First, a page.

5. My Journey into Gender Fluidity I'm trying to trace my journey into what is now my gender fluid identity. I'm thinking that maybe writing a blog and asking for responses might illuminate both my own and other people's journeys into questioning our assumed gender. I'm going to start by posting an altered version of my New Member intro - just to set the scene of where I find myself at my current age of sixty four years. As I said there, I don't feel "old" and yet I am also quite comfortable with my age. I'm far more at one with myself now than I was when I was thirty. I think I have a far greater understanding of myself and my gender identity now than I did even when I was fifty. That's not to say that there aren't still some puzzles to be solved and I'm hoping that writing a history of my gender ambivalence might move me a little towards greater clarity. I want to say clearly that my gender identity causes me no distress. I'm biologically male and, on the whole I'm relatively comfortable with my male body. However, I have an identification with both genders and also with something (I'm unclear just what it is!) that is outside the gender binary. For many years I have identified more with my feminine psychological aspects than with my masculine ones. Ever since I was a young adult I have preferred the social company of women over that of men. However, over the last ten years I have become increasingly conscious that I also have a female (as opposed to feminine) aspect that has lain dormant for most of my life and who increasingly demands recognition. As a teenager and as a young man, while heterosexual in my own attractions, I always found it difficult to believe that women would find me sexually attractive. I always found it difficult to enact the male behaviours that many straight women (apparently) do find attractive. I suspect now that I had some gender ambivalence from quite an early age, though I did not see it that way at the time. These days, my gender identification is very fluid - it can move from male to female and back and rest anywhere along the connecting line and can do so in a matter of days, hours or even minutes. I regard myself as lucky to have an ambivalent gender identity and I celebrate it. If I had been biologically female then my life would have been different but, that said, I do not wish to transition. I have total support and great respect for those who do transition but that is not my pathway. I very much prefer to use the acronymn "LGBTIQ" rather than "LGBT" as I feel that neither "trans" nor "trans*" describe my identity. "Androgyne"has some resonance for me but "gender fluid" comes nearer than any other identification I have yet come across. My main outward expression of my female persona is to cross dress in private. So I am a "cross dresser" in some respect but then, once I put on "female" clothes I have entered my female identity so it could be said that I am no longer "cross dressed". I talked about this in my post in the "Why do I cross dress?" thread in the MtF Cross Dressers' Discusion Forum. This is part of what I wish to explore in this blog and, since my earliest memories of gender ambivalence involved cross dressing of sorts, that is where I'll start my exploration. Till next post.......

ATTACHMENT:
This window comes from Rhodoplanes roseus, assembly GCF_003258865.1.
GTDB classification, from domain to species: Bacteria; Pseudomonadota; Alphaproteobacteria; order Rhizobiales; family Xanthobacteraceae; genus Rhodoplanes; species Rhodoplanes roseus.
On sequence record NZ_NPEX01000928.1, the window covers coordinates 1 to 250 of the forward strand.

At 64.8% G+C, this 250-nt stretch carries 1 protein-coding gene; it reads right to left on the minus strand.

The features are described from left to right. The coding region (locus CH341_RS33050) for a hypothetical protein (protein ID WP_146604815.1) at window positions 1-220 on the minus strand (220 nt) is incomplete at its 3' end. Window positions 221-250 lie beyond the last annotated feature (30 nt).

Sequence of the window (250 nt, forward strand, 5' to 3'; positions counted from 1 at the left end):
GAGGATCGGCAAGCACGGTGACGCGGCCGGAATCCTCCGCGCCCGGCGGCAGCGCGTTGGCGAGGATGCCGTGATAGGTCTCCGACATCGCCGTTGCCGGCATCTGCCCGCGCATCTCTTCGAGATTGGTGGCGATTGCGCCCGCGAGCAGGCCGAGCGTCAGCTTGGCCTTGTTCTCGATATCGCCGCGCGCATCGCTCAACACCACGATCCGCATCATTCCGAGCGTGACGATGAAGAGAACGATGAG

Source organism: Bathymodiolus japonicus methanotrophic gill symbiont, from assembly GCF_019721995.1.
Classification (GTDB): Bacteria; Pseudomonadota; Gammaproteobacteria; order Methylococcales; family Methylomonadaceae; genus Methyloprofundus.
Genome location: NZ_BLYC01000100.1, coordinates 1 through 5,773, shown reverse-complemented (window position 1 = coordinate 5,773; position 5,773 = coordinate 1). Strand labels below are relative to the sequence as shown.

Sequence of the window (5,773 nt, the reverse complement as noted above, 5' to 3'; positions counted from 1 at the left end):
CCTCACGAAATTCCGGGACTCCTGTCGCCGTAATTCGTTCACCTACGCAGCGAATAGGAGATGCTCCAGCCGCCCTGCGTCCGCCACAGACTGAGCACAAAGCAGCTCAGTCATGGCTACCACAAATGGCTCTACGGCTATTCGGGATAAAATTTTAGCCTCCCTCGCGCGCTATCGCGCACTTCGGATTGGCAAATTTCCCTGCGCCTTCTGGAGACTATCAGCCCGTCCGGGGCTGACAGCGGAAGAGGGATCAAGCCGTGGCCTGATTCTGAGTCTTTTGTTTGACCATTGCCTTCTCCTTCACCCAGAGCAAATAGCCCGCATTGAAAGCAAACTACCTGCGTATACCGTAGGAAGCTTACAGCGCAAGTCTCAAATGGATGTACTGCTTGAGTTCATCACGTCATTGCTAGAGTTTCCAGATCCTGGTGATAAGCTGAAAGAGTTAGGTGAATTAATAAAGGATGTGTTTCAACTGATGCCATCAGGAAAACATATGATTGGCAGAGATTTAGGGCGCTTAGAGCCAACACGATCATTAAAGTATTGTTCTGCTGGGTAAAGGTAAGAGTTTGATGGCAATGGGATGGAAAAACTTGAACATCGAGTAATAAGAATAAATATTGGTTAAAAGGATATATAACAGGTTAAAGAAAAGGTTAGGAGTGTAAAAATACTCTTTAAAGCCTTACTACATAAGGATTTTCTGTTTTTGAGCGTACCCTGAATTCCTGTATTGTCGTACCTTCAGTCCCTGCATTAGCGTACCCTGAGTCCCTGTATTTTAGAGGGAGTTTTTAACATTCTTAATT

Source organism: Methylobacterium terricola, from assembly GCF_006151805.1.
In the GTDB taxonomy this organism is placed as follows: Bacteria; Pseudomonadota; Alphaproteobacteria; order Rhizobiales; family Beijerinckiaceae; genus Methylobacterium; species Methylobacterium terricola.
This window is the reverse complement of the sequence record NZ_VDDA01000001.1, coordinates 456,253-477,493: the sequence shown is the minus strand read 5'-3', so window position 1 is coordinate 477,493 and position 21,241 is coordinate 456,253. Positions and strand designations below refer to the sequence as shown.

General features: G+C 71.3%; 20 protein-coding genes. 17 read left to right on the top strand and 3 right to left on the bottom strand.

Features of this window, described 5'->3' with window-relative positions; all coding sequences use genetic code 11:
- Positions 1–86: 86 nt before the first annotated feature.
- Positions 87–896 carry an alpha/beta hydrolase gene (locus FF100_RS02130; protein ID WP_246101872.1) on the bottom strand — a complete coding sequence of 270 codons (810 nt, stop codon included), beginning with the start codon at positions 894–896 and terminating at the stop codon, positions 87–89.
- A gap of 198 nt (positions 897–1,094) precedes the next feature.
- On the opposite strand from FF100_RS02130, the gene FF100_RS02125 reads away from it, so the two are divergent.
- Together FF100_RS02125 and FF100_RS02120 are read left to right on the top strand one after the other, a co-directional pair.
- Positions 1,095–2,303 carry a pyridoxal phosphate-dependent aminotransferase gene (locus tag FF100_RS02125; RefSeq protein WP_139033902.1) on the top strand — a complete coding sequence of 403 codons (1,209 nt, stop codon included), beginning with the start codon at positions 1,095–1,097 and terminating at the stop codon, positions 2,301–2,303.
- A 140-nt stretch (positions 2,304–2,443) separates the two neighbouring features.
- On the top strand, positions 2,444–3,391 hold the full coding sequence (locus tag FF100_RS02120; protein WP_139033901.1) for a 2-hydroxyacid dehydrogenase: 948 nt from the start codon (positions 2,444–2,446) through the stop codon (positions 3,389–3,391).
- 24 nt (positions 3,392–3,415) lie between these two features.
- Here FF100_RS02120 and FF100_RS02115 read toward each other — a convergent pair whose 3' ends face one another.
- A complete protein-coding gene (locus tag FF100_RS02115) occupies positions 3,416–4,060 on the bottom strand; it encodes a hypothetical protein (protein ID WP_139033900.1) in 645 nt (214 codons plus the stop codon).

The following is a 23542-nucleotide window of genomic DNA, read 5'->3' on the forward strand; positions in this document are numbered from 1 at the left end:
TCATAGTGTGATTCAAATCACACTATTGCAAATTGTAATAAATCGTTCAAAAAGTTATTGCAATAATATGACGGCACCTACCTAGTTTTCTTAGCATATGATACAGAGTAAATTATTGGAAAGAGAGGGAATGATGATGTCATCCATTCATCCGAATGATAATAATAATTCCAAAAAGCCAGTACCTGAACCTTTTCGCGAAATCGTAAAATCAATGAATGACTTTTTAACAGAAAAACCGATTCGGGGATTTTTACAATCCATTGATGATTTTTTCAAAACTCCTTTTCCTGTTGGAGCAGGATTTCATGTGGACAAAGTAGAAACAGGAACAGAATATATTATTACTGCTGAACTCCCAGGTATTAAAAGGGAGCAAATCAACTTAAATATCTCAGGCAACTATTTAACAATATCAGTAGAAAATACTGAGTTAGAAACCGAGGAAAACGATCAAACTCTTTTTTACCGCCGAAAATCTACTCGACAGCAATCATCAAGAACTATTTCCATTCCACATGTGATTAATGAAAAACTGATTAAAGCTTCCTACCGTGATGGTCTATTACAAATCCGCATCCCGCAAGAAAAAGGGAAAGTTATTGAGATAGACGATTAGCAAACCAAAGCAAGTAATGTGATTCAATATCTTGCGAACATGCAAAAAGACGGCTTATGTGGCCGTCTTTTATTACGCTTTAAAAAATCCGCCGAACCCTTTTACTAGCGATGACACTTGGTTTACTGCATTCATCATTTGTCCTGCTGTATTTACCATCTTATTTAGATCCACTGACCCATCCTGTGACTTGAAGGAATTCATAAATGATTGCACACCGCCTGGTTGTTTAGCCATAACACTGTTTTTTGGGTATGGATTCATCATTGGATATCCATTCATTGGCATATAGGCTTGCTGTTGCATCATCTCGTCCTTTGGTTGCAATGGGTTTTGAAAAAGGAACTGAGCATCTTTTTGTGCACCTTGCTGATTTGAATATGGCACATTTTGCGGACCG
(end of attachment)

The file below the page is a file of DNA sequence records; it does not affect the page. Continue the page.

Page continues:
6. benverona